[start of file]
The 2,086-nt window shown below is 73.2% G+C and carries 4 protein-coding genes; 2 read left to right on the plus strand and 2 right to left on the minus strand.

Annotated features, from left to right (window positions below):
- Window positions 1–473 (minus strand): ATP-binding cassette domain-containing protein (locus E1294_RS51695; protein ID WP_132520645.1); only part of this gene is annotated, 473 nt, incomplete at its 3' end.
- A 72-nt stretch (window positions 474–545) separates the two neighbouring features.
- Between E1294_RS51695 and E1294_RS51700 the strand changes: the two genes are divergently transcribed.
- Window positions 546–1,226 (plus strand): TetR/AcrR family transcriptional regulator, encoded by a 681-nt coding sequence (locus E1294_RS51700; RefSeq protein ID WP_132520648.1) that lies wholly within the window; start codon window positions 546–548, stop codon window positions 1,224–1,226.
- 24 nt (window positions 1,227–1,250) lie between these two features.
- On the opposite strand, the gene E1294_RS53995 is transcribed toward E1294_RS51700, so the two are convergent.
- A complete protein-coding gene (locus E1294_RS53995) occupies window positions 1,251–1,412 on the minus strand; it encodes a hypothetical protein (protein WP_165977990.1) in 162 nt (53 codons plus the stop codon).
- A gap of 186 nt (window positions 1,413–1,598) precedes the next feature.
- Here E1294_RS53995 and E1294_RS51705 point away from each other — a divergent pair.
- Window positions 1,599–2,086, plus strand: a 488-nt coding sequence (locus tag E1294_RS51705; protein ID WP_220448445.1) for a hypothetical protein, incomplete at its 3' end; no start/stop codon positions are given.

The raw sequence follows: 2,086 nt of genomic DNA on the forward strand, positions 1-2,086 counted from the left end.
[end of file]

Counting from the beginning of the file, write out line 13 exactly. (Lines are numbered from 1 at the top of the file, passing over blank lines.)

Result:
The raw sequence follows: 2,086 nt of genomic DNA on the forward strand, positions 1-2,086 counted from the left end.